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Joining the space race

There is a growing Irish presence on the final frontier

The Irish space industry is growing exponentially, and expanding rapidly to take in a whole range of technologies. Photograph: iStock

The Irish space industry is growing exponentially, and expanding rapidly to take in a whole range of technologies. Photograph: iStock


Space exploration used to be a two-horse race, the exclusive preserve of two major superpowers, each trying to outdo the other with ever-bigger rockets and ever-more advanced spacecraft. There was no room in space for the smaller players – only the US and Russia had the money and the resources to go into space, and the rest of us just had to sit back and watch it on TV, and leave it to the big boys to reap all the scientific and commercial benefits of space travel.

But now the landscape has changed, and space travel doesn’t seem a distant horizon anymore. Smaller countries can get involved in space exploration, even if they don’t have big rockets (or budgets) of their own, while the growth of the European Space Agency (ESA) has given eurozone countries a stake in the ever-expanding space sector. Technology has led to the democratisation of space, opening it up to everybody and making it accessible to anyone with the right idea and the perseverance to push ahead with it. 

We’re still a long way from sending an Irish astronaut into space (although Neil Armstrong and his Apollo 11 crewmate Michael Collins both claimed Irish roots), but in June it was announced that Ireland is to send its first satellite into space – Eirsat-1. This is the next step in an ongoing process of co-operation between Ireland and the ESA. Irish companies have been working with the ESA for several years, developing technology for use on satellites, launchers and landers, and spinning the technology out into commercial applications on the ground. The sector is expanding rapidly, creating opportunities for more Irish firms to get into the race.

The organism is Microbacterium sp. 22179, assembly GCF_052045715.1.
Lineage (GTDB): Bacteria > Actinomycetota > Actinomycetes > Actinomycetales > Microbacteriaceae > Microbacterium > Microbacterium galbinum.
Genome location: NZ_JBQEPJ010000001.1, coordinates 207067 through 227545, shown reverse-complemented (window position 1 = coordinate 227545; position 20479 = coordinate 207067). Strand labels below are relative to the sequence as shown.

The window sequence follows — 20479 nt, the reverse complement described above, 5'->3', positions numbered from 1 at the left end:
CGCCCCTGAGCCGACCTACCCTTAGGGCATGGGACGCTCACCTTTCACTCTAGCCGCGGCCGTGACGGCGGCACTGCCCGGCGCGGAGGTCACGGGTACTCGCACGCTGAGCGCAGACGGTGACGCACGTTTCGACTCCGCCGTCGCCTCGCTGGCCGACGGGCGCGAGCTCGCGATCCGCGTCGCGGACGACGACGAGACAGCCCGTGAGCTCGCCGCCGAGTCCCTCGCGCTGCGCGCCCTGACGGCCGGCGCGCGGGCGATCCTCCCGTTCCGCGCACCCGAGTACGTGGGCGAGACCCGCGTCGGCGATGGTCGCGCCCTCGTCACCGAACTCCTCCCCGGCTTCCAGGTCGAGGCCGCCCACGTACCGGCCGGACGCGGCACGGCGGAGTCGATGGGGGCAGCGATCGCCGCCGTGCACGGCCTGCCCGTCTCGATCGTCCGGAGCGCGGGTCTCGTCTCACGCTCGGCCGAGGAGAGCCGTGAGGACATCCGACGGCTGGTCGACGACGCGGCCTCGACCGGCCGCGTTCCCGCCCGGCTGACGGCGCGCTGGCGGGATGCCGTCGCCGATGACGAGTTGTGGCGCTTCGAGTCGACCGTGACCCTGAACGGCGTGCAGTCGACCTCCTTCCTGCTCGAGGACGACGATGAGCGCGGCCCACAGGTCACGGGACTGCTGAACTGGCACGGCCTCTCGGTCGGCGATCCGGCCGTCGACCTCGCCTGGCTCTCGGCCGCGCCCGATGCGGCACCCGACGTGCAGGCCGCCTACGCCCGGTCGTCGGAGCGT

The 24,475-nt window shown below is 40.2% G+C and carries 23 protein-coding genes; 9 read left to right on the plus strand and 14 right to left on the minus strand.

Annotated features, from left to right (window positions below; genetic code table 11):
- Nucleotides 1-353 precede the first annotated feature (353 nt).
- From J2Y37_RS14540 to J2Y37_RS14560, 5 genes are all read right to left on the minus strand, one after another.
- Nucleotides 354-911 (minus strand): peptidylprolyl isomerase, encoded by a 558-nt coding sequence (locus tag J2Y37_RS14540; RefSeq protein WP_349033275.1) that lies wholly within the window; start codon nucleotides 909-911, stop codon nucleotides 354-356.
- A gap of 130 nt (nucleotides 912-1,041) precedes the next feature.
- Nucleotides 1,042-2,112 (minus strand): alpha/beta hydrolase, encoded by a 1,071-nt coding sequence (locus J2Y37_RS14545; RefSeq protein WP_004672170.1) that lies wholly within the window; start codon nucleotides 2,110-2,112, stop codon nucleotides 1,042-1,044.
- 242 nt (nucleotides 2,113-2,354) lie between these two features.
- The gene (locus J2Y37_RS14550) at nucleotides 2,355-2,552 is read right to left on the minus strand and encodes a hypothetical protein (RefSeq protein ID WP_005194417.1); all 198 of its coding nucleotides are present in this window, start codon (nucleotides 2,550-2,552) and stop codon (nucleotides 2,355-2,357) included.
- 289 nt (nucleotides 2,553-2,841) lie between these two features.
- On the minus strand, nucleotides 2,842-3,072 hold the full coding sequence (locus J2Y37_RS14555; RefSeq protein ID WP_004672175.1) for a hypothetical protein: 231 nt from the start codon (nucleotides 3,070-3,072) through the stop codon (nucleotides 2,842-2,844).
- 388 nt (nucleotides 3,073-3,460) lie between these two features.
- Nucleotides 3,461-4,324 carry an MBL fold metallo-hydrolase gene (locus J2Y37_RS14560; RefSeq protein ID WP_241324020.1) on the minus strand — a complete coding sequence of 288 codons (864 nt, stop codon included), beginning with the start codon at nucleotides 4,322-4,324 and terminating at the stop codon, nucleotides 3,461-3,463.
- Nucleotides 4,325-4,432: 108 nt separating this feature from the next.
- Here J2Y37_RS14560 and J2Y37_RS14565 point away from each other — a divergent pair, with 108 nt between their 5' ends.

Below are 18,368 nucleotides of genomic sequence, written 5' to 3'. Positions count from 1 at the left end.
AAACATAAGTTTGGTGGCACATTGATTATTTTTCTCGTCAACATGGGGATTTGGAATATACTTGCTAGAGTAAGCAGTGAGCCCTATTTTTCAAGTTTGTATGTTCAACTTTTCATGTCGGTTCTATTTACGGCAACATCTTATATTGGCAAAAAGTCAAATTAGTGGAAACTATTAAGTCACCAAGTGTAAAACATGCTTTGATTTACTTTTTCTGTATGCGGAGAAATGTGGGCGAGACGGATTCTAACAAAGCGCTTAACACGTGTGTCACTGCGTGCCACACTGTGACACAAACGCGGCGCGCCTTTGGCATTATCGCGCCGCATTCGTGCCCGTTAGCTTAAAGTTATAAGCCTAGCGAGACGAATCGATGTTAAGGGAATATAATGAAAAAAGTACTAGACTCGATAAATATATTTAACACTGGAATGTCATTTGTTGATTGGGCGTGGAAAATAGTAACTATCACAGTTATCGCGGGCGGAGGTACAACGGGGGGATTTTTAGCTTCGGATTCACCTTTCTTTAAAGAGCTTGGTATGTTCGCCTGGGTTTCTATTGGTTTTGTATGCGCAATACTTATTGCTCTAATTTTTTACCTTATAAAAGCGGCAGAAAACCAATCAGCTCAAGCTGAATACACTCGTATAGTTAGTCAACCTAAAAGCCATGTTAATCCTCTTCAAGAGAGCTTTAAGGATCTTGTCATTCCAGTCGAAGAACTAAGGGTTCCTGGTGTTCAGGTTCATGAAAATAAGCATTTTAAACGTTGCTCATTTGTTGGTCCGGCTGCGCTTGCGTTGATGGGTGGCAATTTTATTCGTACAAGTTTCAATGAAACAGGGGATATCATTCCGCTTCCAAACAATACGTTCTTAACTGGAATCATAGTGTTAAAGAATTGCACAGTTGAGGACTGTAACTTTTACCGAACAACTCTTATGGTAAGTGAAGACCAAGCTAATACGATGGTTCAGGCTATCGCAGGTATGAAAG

Enterprise Ireland is the body tasked with co-ordinating Ireland’s participation in European Space Agency programmes, helping Irish tech companies to bid for contracts from ESA and making sure Irish companies are developing technology that meets the needs of the international space industry.

“It involves dealing with the European Space Agency itself to make sure that what it’s doing with its programmes are aligned with our industrial strategy,” says Tony McDonald, Enterprise Ireland’s programme manager for co-ordinating Ireland’s industrial participation in the European Space Agency. “We have a very strong focus in Ireland on technology and innovation, and very innovative companies developing technologies for space – for human space flight, for satellites, for launchers, so we try and insure that ESA programmes are able to facilitate those companies to get involved in the programmes.